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    Fact-Checking Biden’s News Conference at the NATO Summit

    The president omitted context or exaggerated in making claims about polling, migration at the border and attacks on his opponent.President Biden fielded questions about foreign policy and his age and fitness for office during a high-stakes news conference on Thursday in which he made clear that he had no intention of leaving the race.The nearly hourlong appearance, coming at the end of the North Atlantic Treaty Organization summit in Washington, was his first solo news conference in eight months. Under a dozen reporters pressed him on his candidacy, China and the conflict in Gaza, among other topics.Here’s a fact check of some of his remarks.What Was Said“He’s already told Putin — and I quote — do whatever the hell you want.”This needs context. Mr. Biden leaves out a crucial caveat in characterizing the remarks of his Republican rival, former President Donald J. Trump.Mr. Trump, in a campaign rally in February, repeated his misleading claim that some members of the North Atlantic Treaty Organization “owed” money to the alliance, referring to informal commitments made by member nations to spend 2 percent of gross domestic product on their own militaries.In Mr. Trump’s telling, after he had delivered a speech urging members to “pay out,” the president of “one of the big countries” asked whether the United States would come to its defense if President Vladimir V. Putin of Russia invaded, but it had failed to meet that 2 percent target.We are having trouble retrieving the article content.Please enable JavaScript in your browser settings.Thank you for your patience while we verify access. If you are in Reader mode please exit and log into your Times account, or subscribe for all of The Times.Thank you for your patience while we verify access.Already a subscriber? Log in.Want all of The Times? Subscribe. More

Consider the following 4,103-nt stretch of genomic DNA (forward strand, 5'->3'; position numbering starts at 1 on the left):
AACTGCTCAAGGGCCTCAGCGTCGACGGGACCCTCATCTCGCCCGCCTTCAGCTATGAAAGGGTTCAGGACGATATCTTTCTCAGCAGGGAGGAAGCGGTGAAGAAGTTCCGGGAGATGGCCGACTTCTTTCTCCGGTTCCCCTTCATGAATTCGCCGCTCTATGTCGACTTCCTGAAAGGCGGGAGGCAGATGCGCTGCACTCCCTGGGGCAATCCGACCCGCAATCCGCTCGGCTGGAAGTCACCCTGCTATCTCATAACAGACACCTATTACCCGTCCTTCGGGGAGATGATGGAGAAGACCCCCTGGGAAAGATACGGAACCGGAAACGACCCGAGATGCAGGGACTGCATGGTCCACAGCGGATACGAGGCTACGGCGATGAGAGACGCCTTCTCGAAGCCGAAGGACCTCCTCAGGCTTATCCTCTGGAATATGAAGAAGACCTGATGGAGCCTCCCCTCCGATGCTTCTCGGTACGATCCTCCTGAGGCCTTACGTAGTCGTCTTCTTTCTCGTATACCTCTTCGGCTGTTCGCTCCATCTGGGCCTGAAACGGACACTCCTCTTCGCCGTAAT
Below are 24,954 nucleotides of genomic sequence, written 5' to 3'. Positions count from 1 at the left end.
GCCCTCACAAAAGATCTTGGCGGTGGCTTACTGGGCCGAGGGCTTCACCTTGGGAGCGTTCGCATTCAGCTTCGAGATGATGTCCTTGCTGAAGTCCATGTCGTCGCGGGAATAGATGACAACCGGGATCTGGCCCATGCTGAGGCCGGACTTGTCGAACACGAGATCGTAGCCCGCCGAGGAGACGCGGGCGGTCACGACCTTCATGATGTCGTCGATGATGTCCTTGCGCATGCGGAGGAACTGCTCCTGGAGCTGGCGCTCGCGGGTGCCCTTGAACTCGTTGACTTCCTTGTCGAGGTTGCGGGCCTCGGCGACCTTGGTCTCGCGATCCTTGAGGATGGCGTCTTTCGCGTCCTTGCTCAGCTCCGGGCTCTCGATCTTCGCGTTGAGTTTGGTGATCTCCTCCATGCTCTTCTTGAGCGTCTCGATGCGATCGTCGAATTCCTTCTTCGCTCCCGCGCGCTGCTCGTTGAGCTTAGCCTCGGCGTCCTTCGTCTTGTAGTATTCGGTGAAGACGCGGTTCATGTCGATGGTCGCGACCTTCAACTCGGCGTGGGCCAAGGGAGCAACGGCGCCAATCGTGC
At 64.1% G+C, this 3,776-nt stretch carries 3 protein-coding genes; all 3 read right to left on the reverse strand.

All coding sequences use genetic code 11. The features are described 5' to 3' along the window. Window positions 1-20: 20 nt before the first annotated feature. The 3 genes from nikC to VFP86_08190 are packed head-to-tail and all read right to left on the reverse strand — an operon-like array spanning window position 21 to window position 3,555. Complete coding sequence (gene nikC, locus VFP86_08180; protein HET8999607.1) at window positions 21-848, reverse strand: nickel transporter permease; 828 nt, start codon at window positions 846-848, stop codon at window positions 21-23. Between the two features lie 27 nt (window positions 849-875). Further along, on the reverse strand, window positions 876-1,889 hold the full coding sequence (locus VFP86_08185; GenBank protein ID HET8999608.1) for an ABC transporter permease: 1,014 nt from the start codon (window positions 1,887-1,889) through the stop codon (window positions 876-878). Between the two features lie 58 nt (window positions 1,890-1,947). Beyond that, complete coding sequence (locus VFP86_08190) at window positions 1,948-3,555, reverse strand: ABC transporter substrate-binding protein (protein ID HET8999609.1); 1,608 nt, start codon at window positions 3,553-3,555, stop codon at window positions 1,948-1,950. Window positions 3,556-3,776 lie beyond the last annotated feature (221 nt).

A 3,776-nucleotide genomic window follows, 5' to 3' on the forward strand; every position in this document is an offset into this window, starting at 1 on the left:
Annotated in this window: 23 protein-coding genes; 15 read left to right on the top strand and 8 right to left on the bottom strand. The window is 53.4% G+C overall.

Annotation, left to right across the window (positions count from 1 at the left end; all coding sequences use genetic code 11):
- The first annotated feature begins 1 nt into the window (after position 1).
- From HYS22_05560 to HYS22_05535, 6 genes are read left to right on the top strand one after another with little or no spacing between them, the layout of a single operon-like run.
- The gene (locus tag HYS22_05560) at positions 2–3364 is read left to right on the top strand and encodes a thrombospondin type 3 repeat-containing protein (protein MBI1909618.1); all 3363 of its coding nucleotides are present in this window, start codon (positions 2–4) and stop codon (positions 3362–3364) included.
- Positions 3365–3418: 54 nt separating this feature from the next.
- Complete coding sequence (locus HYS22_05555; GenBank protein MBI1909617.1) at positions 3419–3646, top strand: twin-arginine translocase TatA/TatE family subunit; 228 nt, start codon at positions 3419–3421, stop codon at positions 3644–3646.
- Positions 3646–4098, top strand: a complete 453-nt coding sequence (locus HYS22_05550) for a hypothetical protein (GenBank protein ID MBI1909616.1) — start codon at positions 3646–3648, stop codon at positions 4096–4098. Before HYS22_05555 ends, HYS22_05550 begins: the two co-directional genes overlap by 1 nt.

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    Biden Digs In as Democratic Fears Deepen